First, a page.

Racial/Ethnic Differences in Women's Life Event Exposure Across Midlife

R. E. Koffer, R. C. Thurston, J. T. Bromberger, K. A. Matthews

Research output: Contribution to journalArticlepeer-review

4 Scopus citations


Objective: Stressful life events are associated with poorer physical, cognitive, and mental health. Examining life events trends across midlife illustrates normative experiences of stress in a critical life period for intervention and disease prevention. Further, there is a critical need for research with racially/ethnically diverse samples to identify differences in life event exposure, as they may relate to later health disparities. Method: Annual life event reports were analyzed from 3,066 White, Black, Hispanic, Chinese, and Japanese women in the Study of Women's Health Across the Nation. Across ages 43-65, longitudinal trajectories were fit to annual number of life events and 9 subcategories of life events (i.e., work problems, economic problems, partner unemployment, illness/accident of loved one, caregiving, bereavement, relationship problems, family legal/police problems, and violent events that happened to the self or family). Racial/ethnic differences were examined, controlling for education. Results: Number of annual life events declined with age and plateaued in later midlife. This pattern was largely consistent across types of life events, though family health and bereavement-related life events increased in later midlife. Compared to White women, Black women experienced more life events, while Chinese, Hispanic, and Japanese women experienced fewer life events. Racial/ethnic differences were amplified in specific subtypes of life events. Discussion: Racial/ethnic differences in exposure to life events across midlife may contribute to racial/ethnic health disparities in later life.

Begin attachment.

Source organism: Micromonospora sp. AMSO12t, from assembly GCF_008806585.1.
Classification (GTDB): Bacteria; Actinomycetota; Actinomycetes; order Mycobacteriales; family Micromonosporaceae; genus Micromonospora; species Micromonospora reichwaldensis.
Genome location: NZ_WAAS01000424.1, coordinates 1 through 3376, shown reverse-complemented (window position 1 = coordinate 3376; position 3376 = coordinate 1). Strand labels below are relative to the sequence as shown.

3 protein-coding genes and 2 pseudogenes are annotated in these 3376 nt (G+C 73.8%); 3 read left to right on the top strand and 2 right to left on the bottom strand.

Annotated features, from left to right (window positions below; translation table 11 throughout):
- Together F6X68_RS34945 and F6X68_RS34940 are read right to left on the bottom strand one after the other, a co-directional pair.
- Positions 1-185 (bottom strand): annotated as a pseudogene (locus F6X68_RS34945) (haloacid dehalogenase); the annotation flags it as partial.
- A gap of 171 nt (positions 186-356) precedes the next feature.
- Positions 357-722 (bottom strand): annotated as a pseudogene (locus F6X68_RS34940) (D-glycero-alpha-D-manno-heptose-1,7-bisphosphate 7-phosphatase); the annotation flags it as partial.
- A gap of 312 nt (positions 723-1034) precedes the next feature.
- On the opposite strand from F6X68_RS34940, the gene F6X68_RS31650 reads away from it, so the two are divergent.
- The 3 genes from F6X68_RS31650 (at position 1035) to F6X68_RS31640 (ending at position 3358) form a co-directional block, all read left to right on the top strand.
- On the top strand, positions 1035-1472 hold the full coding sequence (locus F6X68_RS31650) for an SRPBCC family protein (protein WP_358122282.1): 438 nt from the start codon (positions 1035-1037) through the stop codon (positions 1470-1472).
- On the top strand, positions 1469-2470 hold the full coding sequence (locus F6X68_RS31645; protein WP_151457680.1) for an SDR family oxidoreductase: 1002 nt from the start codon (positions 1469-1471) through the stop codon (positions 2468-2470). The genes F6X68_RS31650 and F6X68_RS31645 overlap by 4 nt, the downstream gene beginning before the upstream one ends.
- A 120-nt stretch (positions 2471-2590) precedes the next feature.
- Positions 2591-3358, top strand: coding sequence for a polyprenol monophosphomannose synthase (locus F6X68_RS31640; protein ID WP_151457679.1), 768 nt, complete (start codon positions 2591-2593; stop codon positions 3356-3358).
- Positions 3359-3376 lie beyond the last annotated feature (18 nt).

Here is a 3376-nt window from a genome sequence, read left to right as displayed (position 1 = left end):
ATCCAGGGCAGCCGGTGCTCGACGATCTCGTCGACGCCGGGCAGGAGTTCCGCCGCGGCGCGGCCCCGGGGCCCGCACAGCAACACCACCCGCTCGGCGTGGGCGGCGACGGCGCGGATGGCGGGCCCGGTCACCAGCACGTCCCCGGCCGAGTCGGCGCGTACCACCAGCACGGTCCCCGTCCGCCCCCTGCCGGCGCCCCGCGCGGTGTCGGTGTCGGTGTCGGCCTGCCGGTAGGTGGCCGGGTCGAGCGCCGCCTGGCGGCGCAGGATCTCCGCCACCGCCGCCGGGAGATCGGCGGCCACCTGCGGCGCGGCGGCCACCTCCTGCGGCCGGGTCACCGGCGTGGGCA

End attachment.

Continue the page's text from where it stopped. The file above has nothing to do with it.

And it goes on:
Original languageEnglish (US)
Pages (from-to)272-283
Number of pages12
JournalJournals of Gerontology - Series B Psychological Sciences and Social Sciences
Issue number2
StatePublished - Feb 1 2022
Externally publishedYes


  • Life events and context
  • Longitudinal change
  • Minority and diverse populations

ASJC Scopus subject areas

  • Health(social science)
  • Sociology and Political Science
  • Life-span and Life-course Studies


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